As seasoned interventional pain management experts who specialize in physical medicine and spine care, our skilled team of board-certified specialists at Riverhills Neuroscience knows that when it comes to chronic back and neck pain, an ounce of prevention is worth a pound of cure.
And when it comes to preventing disc-related back or neck pain, personal risk management is key. Here, we discuss five risk factors that increase your chances of developing a herniated disc and explain what you can do to mitigate your risk, protect your health, and stay active.
Situated between each vertebra of your spine are small, round, pillow-like cushions called discs. These tough, rubbery cushions help:
To provide optimum protection and facilitate fluid movement, each spinal disc consists of two parts: A tough exterior (annulus fibrosus) provides proper spacing and enables a full range of motion through your spine, and a soft, gel-like interior (nucleus pulposus) provides effective shock absorption.
A herniated disc occurs when a tear or rupture in a disc’s tough exterior annulus allows some of its spongy nucleus material to seep out into the spinal canal, often onto nearby nerve roots. Discs that become herniated are often in an early stage of degeneration and are typically located in the lower back (lumbar spine) or neck (cervical spine).
As one of the most common causes of chronic lower back and sciatic nerve pain as well as persistent neck and shoulder pain, a herniated spinal disc can restrict your range of motion, limit your mobility, make daily tasks more challenging, and diminish your quality of life.
Like virtually all health problems, certain factors and circumstances — some uncontrollable, and some modifiable — can increase your chances of developing a herniated disc. Significant risk factors that can lead to a herniated disc include:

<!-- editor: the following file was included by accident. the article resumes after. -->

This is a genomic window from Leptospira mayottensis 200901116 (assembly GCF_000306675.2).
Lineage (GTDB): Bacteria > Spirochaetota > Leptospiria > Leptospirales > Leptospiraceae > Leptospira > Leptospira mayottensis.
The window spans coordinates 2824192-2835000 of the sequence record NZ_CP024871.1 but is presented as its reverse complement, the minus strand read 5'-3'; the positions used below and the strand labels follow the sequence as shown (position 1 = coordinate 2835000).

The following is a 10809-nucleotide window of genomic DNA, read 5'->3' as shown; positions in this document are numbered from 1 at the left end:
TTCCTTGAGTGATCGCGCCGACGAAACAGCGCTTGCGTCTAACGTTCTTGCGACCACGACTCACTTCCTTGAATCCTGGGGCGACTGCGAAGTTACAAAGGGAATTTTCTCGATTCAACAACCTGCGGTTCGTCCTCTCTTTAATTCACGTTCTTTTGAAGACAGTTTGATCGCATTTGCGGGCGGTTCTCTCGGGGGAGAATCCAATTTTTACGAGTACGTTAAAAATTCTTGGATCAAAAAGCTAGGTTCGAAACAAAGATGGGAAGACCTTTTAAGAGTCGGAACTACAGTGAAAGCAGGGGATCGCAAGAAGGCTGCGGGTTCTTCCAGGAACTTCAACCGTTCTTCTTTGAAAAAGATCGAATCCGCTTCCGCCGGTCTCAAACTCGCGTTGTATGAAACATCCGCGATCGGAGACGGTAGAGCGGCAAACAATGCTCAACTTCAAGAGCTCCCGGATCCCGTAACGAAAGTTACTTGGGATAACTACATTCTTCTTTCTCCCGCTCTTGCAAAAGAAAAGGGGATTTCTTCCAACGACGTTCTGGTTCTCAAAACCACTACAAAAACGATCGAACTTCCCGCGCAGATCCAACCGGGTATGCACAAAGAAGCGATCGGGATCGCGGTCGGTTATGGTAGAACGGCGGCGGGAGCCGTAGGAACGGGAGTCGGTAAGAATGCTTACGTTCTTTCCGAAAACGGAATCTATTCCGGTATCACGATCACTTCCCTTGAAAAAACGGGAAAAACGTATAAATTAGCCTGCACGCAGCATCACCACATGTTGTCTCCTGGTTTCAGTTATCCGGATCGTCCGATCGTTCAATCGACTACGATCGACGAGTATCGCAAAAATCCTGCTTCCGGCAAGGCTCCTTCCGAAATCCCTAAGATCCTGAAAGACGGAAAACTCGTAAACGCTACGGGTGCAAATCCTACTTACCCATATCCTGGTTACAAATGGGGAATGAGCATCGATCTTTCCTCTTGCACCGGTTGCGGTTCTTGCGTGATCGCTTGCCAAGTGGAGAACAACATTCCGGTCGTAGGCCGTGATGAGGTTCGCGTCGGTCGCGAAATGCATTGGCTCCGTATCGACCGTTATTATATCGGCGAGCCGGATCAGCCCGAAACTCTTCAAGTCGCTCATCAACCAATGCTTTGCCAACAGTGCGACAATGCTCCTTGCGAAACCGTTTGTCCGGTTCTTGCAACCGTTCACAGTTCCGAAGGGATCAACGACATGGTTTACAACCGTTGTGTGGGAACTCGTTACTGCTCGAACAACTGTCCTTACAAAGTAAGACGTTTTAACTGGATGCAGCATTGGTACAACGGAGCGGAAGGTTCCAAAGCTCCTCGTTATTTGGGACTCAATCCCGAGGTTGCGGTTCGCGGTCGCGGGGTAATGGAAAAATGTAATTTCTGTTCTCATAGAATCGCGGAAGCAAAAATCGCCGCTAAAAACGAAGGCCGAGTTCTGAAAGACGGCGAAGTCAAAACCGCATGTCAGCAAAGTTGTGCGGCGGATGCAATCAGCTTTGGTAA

Discs and their supporting ligaments degenerate with age. As you get older, even a relatively minor strain or twisting movement can cause an age-weakened disc to rupture and herniate.
Men are twice as likely as women to experience slipped, ruptured, or herniated spinal discs.
Some people have a higher-than-normal risk of developing a herniated disc because of a genetic predisposition that makes the problem more common in their family.
Excess body weight places extra stress and strain on your shock-absorbing discs, particularly those in your lower back; having weak core muscles in your abdomen and back intensifies the problem.
A sedentary, low-movement lifestyle increases your chances of disc herniation, largely because frequent sitting puts increased pressure on the lower spine, and a lack of exercise leaves your supporting core muscles in weak shape.
Smoking reduces blood flow to spinal discs, depriving them of oxygen and nutrients. This effectively speeds up their degeneration — and hinders normal healing when they rupture.
Improper biomechanical technique — using your back rather than your legs — when lifting a heavy object can place inordinate pressure on your spinal discs that leads to swift rupture.
Having a physically demanding job, especially one that requires repetitive lifting, pulling, bending, and twisting, increases the likelihood of disc herniation and other lower back issues.
Likewise, an occupation that requires frequent driving can place excess strain on the spinal discs in your lower back through long stretches of sitting combined with the constant vibration of the roadway.
While you can’t change certain risk factors, you can mitigate your chances of developing a herniated disc by acting on the factors within your control. For most people, this means working on one or more of the following:
Do you have questions about spine health protection or back pain prevention? We have answers. Call or click online to schedule a visit at Riverhills Neuroscience. We have offices in Crestview, Kentucky, and Cincinnati, Ohio.